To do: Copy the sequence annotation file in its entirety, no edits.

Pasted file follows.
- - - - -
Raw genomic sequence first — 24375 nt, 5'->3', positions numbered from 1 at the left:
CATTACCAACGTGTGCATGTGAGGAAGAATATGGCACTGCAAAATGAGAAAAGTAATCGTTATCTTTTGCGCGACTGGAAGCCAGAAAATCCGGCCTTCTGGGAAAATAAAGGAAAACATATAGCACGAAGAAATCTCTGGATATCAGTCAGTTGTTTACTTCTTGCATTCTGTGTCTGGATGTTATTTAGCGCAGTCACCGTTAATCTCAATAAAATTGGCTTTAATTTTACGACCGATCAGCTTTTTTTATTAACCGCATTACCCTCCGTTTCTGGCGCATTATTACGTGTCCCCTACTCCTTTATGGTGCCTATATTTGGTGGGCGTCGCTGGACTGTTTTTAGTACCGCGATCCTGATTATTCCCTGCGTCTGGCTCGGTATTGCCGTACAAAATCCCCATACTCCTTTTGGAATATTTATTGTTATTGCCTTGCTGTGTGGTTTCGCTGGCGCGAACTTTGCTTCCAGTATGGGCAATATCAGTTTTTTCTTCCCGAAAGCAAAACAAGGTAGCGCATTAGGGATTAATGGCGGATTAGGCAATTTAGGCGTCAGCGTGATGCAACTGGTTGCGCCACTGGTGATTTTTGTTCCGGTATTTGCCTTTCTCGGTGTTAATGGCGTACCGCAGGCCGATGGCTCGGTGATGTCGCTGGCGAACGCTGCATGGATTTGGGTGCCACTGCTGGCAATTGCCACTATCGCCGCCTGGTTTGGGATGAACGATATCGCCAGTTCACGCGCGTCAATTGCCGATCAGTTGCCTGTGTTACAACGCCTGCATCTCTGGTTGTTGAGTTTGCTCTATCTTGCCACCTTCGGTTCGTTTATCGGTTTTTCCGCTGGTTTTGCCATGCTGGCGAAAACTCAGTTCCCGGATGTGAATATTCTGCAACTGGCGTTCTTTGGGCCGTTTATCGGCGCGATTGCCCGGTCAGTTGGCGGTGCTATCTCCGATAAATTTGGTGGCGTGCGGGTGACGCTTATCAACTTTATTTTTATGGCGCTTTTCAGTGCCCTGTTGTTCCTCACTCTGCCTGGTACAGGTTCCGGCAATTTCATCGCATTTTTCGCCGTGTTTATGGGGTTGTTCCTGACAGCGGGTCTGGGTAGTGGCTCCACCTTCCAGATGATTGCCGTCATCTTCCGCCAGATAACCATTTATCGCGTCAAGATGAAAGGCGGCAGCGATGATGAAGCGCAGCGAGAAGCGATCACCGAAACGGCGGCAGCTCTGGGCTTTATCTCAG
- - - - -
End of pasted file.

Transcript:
Raw genomic sequence first — 24375 nt, 5'->3', positions numbered from 1 at the left:
CATTACCAACGTGTGCATGTGAGGAAGAATATGGCACTGCAAAATGAGAAAAGTAATCGTTATCTTTTGCGCGACTGGAAGCCAGAAAATCCGGCCTTCTGGGAAAATAAAGGAAAACATATAGCACGAAGAAATCTCTGGATATCAGTCAGTTGTTTACTTCTTGCATTCTGTGTCTGGATGTTATTTAGCGCAGTCACCGTTAATCTCAATAAAATTGGCTTTAATTTTACGACCGATCAGCTTTTTTTATTAACCGCATTACCCTCCGTTTCTGGCGCATTATTACGTGTCCCCTACTCCTTTATGGTGCCTATATTTGGTGGGCGTCGCTGGACTGTTTTTAGTACCGCGATCCTGATTATTCCCTGCGTCTGGCTCGGTATTGCCGTACAAAATCCCCATACTCCTTTTGGAATATTTATTGTTATTGCCTTGCTGTGTGGTTTCGCTGGCGCGAACTTTGCTTCCAGTATGGGCAATATCAGTTTTTTCTTCCCGAAAGCAAAACAAGGTAGCGCATTAGGGATTAATGGCGGATTAGGCAATTTAGGCGTCAGCGTGATGCAACTGGTTGCGCCACTGGTGATTTTTGTTCCGGTATTTGCCTTTCTCGGTGTTAATGGCGTACCGCAGGCCGATGGCTCGGTGATGTCGCTGGCGAACGCTGCATGGATTTGGGTGCCACTGCTGGCAATTGCCACTATCGCCGCCTGGTTTGGGATGAACGATATCGCCAGTTCACGCGCGTCAATTGCCGATCAGTTGCCTGTGTTACAACGCCTGCATCTCTGGTTGTTGAGTTTGCTCTATCTTGCCACCTTCGGTTCGTTTATCGGTTTTTCCGCTGGTTTTGCCATGCTGGCGAAAACTCAGTTCCCGGATGTGAATATTCTGCAACTGGCGTTCTTTGGGCCGTTTATCGGCGCGATTGCCCGGTCAGTTGGCGGTGCTATCTCCGATAAATTTGGTGGCGTGCGGGTGACGCTTATCAACTTTATTTTTATGGCGCTTTTCAGTGCCCTGTTGTTCCTCACTCTGCCTGGTACAGGTTCCGGCAATTTCATCGCATTTTTCGCCGTGTTTATGGGGTTGTTCCTGACAGCGGGTCTGGGTAGTGGCTCCACCTTCCAGATGATTGCCGTCATCTTCCGCCAGATAACCATTTATCGCGTCAAGATGAAAGGCGGCAGCGATGATGAAGCGCAGCGAGAAGCGATCACCGAAACGGCGGCAGCTCTGGGCTTTATCTCAG